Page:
by Matt_Fontila_2L_Chem14B
Fri Dec 08, 2017 4:58 pm
Forum: Applying Le Chatelier's Principle to Changes in Chemical & Physical Conditions
Topic: Calculating the initial concentration without x
Replies: 1
Views: 104

Calculating the initial concentration without x

Today in lecture, Dr Lavelle covered ICE boxes in which we were able to calculate an initial concentration, given the final concentration, without using x in the change part of the ICE Box. How did he calculate the equilibrium molar concentration without x?
by Matt_Fontila_2L_Chem14B
Fri Dec 08, 2017 4:50 pm
Forum: Identifying Acidic & Basic Salts
Topic: Neutralization
Replies: 1
Views: 219

Neutralization

Neutralization is a reaction with acids and bases that produce a salt and water. Does that mean neutralization can only happen with strong acids and bases where every reactant has been dissociated/deprotonated?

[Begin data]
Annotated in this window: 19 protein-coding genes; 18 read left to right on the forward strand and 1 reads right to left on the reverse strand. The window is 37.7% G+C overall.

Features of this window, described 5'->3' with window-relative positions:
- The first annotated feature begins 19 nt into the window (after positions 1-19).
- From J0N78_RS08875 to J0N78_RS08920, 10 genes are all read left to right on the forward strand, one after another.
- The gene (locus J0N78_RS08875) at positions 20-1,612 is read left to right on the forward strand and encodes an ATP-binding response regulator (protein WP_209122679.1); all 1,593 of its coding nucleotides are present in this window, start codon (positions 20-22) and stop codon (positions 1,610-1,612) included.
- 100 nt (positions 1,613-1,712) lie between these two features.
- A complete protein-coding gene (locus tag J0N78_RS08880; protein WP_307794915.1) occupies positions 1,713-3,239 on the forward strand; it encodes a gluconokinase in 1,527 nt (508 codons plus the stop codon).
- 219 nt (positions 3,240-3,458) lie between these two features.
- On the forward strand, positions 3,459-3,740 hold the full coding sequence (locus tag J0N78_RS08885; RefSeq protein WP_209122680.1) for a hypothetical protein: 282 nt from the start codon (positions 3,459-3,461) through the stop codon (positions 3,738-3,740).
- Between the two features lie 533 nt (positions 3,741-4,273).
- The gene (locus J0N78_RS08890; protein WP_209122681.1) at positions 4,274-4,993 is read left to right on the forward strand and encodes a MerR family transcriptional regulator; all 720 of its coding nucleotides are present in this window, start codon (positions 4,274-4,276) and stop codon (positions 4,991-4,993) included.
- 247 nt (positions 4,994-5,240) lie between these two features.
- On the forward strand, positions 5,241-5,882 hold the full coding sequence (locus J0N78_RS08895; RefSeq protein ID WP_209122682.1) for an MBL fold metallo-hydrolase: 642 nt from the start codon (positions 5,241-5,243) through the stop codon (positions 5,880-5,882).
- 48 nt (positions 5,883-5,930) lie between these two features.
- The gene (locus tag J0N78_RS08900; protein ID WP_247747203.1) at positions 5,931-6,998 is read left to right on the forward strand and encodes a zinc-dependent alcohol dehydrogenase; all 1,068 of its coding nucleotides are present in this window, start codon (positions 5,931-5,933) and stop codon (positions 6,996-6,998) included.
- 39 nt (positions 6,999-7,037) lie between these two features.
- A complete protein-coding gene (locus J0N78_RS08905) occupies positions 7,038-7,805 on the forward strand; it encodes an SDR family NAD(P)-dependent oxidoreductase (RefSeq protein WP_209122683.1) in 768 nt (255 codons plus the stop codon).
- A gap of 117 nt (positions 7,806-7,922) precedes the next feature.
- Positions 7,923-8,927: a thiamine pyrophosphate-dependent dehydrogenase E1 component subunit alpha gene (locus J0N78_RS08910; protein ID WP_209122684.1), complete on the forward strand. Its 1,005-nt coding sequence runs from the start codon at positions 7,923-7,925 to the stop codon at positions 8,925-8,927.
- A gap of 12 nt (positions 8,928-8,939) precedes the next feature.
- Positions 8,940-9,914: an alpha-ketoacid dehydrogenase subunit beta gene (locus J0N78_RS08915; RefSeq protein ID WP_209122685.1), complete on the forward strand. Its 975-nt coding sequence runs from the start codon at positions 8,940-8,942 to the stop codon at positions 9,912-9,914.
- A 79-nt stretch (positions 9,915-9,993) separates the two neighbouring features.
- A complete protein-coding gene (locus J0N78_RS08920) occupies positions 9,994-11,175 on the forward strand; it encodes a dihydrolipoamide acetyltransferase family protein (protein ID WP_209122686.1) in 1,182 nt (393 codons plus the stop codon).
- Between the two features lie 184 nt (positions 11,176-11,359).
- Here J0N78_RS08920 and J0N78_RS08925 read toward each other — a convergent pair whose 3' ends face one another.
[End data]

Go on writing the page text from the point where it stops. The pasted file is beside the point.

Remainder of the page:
by Matt_Fontila_2L_Chem14B
Fri Dec 08, 2017 4:47 pm
Forum: Calculating pH or pOH for Strong & Weak Acids & Bases
Topic: Percentage Deprotonation
Replies: 4
Views: 798

Re: Percentage Deprotonation

If you were looking at it from an ICE Box point of view, the percentage deprotonation would be the final concentration of H+ (usually x) divided by the initial concentration of the acid.
by Matt_Fontila_2L_Chem14B
Fri Dec 08, 2017 4:41 pm
Forum: Acidity & Basicity Constants and The Conjugate Seesaw
Topic: Ka and Kb when temp. changes [ENDORSED]
Replies: 1
Views: 213

Ka and Kb when temp. changes [ENDORSED]

I know that the product of Ka and Kb is Kw, and that Kw changes when the temperature changes. Does the change in temperature affect Ka and Kb equally? Do they both increase or decrease at the same ratio?
by Matt_Fontila_2L_Chem14B
Fri Dec 08, 2017 4:37 pm